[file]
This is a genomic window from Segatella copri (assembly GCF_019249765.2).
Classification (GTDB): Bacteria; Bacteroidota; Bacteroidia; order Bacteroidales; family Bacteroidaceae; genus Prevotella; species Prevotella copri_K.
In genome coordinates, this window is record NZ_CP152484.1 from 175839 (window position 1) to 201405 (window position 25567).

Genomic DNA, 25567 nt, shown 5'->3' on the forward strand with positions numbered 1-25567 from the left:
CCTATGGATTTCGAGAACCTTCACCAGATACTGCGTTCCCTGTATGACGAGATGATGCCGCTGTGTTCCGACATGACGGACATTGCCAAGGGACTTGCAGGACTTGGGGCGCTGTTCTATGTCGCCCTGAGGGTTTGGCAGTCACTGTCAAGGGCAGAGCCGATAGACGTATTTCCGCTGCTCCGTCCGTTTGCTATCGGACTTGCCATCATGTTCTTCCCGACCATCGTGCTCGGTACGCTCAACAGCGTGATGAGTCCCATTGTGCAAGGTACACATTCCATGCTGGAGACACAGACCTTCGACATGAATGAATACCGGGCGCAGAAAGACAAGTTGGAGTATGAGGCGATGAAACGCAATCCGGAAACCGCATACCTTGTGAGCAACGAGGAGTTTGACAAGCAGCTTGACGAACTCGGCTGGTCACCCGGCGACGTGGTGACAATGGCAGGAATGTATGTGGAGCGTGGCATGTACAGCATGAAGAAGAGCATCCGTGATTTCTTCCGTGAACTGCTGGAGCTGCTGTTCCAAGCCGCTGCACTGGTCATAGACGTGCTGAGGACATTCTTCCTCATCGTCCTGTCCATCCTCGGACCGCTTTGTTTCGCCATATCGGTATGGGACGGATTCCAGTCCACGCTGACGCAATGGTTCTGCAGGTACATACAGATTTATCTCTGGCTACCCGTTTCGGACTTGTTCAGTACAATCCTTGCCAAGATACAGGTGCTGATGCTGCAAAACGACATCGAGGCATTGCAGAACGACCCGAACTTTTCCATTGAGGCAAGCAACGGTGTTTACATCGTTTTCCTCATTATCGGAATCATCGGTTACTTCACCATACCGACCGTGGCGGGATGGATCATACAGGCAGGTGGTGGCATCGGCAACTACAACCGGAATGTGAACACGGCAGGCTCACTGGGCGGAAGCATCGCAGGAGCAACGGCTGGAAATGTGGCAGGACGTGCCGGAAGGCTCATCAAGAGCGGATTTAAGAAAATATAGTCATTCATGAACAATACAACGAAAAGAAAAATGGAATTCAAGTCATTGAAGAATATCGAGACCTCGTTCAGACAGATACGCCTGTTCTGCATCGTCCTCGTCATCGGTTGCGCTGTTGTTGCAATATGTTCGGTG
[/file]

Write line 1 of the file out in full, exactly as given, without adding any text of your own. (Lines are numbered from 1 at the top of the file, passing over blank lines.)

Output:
This is a genomic window from Segatella copri (assembly GCF_019249765.2).